Once upon a time society provided endless examples of universally admired figures. With almost no thought at all, as a teacher, I could pluck the names of statesmen, sports stars, or philanthropists out of the air to illustrate the value of a good reputation and popular respect.
But the list has continued to shrink. Dishonesty, incompetence, abuse of power, perverse lifestyles, and undisguised greed have left the world of celebrity bereft of genuine heroes. And the latest shroud to obscure the constellation of stars has come in the form of baseball's steroid scandals most notably the discrediting of the sport's erstwhile fair-haired boy, Roger Clemens.
Although the Rocket remains innocent until proven guilty, the court of public opinion has very nearly passed judgment on one of baseball's most successful pitchers. If events continue to unfold as they have, the asterisk that will attach itself to Mr. Clemen's career stats will eclipse virtually all he has accomplished. He will be remembered, together with Barry Bonds and Mark McGwire, as a fallen hero who stole the respect of his admirers before falling forever under a shadow of disrepute.
The steroid scandal took on a new significance for me after I was asked a seemingly unrelated question by an "interviewer" from the school paper: If you could have any superpower, which would you choose?
I didn't have an answer then. I don't have one now, either.
However, with a little research I discovered that nearly the entire pantheon of superheroes Superman, Batman, Spiderman, Captain America, and the Green Lantern were created by Jewish writers and artists beginning in the 1930s. For the not-yet assimilated Jew trying to find his place in secular society, the invincible alter ego of the mild-mannered misfit was the perfect symbol of cultural ambivalence.
Although we dare not diminish the luminaries of Jewish tradition by mistaking them for cartoon characters, there is a critical point in common between the heroes of Jewish tradition and the heroes of comic book fantasy: all recognized that their unique talents and abilities obligated them in service beyond individual self-interest.
The heroes of the Bible did not seek greatness. Moses tried to argue his way out of the yoke of national leadership. The prophet Jeremiah protested that he was too young and inexperienced to rebuke his fellow Jews. Samson's divine mission was prophesied before his birth. Yet each of them rose to the responsibility imposed upon him by the power with which he was endowed by his Creator.
How reassuring, therefore, to discover in our distinctly unheroic generation that perhaps some heroes yet remain who are worthy of our respect. When implicated (so far without evidence) in the steroid scandal, St. Louis Cardinals first baseman Albert Pujols had this to say:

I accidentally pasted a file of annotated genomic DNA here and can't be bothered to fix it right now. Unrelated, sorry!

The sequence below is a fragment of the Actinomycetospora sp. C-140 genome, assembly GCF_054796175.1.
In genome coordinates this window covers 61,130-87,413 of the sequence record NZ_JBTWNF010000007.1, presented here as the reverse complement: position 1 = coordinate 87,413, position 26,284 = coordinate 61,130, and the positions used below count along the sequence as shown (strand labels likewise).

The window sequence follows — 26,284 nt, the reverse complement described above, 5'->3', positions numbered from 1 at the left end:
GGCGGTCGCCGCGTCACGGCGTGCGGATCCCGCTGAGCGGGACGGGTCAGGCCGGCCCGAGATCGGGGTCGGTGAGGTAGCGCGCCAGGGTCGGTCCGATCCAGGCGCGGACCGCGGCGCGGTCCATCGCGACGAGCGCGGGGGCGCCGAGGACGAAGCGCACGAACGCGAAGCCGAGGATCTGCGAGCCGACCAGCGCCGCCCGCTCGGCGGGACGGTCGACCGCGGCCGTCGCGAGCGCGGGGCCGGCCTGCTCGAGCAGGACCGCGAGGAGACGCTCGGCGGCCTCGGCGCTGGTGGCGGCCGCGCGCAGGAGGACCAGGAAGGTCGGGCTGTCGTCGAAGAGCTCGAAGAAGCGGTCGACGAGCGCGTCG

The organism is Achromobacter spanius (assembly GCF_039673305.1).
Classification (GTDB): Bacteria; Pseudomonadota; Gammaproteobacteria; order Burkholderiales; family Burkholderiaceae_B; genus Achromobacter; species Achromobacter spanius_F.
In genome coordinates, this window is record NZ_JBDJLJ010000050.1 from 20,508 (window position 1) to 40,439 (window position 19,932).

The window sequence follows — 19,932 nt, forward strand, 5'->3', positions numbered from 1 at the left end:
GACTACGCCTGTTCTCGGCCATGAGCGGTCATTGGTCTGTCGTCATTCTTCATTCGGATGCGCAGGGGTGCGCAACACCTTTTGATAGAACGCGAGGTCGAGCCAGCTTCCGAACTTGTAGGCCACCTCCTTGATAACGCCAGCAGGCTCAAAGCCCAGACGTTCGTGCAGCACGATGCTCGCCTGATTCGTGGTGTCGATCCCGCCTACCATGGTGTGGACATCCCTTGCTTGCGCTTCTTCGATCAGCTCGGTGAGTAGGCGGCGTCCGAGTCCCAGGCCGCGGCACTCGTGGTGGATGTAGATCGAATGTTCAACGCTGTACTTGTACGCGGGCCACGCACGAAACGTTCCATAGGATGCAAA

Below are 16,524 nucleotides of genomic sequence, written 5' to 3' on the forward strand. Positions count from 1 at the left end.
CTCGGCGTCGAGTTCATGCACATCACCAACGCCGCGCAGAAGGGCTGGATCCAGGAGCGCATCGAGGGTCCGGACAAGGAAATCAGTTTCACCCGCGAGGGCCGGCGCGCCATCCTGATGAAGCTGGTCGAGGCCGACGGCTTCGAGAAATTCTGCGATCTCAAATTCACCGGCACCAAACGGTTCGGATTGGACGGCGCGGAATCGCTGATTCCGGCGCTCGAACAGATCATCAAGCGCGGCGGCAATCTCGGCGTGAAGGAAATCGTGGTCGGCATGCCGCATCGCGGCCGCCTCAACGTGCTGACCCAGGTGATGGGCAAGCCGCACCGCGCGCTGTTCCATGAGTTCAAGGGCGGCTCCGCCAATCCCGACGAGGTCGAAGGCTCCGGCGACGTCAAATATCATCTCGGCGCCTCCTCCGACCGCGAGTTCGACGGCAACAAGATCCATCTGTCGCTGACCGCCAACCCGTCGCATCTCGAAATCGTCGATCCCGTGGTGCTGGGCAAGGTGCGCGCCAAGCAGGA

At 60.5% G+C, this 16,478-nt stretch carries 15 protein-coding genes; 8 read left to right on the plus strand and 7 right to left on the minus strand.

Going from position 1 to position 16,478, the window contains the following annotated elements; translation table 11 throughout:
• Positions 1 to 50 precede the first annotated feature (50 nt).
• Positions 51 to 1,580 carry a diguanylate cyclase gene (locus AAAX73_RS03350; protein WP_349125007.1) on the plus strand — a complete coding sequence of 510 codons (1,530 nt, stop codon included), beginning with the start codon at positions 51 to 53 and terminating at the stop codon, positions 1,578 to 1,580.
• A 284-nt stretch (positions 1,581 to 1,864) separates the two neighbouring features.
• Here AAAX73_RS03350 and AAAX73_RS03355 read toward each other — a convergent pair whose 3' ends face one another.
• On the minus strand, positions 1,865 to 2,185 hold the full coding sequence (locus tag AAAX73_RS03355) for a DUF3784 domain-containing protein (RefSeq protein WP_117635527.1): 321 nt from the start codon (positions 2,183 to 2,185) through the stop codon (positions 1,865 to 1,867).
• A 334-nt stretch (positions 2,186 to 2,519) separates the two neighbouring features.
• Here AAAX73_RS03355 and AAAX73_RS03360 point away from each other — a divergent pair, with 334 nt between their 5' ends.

"I don't have to prove myself. Since 2001, I've been proving myself with the numbers. I've been proving myself every year. How much better can I get? Only G-d knows how much better [I can] get. But do I need to cheat in this game to get better?
"Baseball is just a hobby, man," Mr. Pujols said. "G-d has blessed me. And I fear G-d too much for me to do a stupid thing. I fear Him. If I do some stupid things to help me out, to hit .400 or three-something or hit 30 home runs, He's going to take that away from me."
It's refreshing to hear a contemporary superstar credit the Almighty and not himself for his accomplishments and recognize the abuse of natural ability as a betrayal of trust. And his message is equally relevant even for those of us not endowed with extraordinary physical or mental talent. For within the recesses of each individual soul lies a potential for greatness that no one else on earth is able to fulfill.
The great Chassidic master Rebbe Zisha was once asked whether, if he had the choice, he would switch places the patriarch Abraham. Rebbe Zisha offered two reasons why he would not. First, doing so would not benefit the Almighty at all: there would still be one Abraham and one Zisha. Second, and more important, Rebbe Zisha explained that he was not worried that the Heavenly Court might ask him, on the day of his arrival in the next world, why he had not attained the spiritual level of Abraham.
"I have an excellent answer ready for them," Rebbe Zisha said. "I will say that, since I was not created with the potential of Abraham, I cannot be expected to have reached the level of Abraham.
"However," continued Rebbe Zisha, "there is one question of which I am afraid. When they ask me, 'Zisha, explain why you did not reach the level of Zisha,' what will I be able to reply?"
How sad for those who seek any means to be more than what they are. It is by striving to become all that we are meant to be that every one of us can achieve true greatness.
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